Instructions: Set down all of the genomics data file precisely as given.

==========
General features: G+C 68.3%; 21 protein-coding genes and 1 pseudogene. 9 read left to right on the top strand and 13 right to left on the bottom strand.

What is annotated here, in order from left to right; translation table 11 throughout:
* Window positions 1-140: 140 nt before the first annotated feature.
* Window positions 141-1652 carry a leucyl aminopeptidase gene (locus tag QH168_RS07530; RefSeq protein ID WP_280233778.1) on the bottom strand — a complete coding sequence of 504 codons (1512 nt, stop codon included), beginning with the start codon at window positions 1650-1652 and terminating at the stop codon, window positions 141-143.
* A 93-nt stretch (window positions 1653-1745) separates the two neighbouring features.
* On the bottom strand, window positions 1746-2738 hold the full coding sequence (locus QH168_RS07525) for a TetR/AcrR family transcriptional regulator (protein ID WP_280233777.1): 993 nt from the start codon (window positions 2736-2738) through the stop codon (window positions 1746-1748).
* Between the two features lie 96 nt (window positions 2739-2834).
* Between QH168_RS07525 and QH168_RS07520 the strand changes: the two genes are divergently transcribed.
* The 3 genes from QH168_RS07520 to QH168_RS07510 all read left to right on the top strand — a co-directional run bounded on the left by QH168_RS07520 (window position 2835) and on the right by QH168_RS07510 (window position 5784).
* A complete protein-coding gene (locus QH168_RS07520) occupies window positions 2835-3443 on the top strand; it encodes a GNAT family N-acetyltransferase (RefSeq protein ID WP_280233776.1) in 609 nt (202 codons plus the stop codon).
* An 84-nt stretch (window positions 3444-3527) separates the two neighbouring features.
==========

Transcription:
General features: G+C 68.3%; 21 protein-coding genes and 1 pseudogene. 9 read left to right on the top strand and 13 right to left on the bottom strand.

What is annotated here, in order from left to right; translation table 11 throughout:
* Window positions 1-140: 140 nt before the first annotated feature.
* Window positions 141-1652 carry a leucyl aminopeptidase gene (locus tag QH168_RS07530; RefSeq protein ID WP_280233778.1) on the bottom strand — a complete coding sequence of 504 codons (1512 nt, stop codon included), beginning with the start codon at window positions 1650-1652 and terminating at the stop codon, window positions 141-143.
* A 93-nt stretch (window positions 1653-1745) separates the two neighbouring features.
* On the bottom strand, window positions 1746-2738 hold the full coding sequence (locus QH168_RS07525) for a TetR/AcrR family transcriptional regulator (protein ID WP_280233777.1): 993 nt from the start codon (window positions 2736-2738) through the stop codon (window positions 1746-1748).
* Between the two features lie 96 nt (window positions 2739-2834).
* Between QH168_RS07525 and QH168_RS07520 the strand changes: the two genes are divergently transcribed.
* The 3 genes from QH168_RS07520 to QH168_RS07510 all read left to right on the top strand — a co-directional run bounded on the left by QH168_RS07520 (window position 2835) and on the right by QH168_RS07510 (window position 5784).
* A complete protein-coding gene (locus QH168_RS07520) occupies window positions 2835-3443 on the top strand; it encodes a GNAT family N-acetyltransferase (RefSeq protein ID WP_280233776.1) in 609 nt (202 codons plus the stop codon).
* An 84-nt stretch (window positions 3444-3527) separates the two neighbouring features.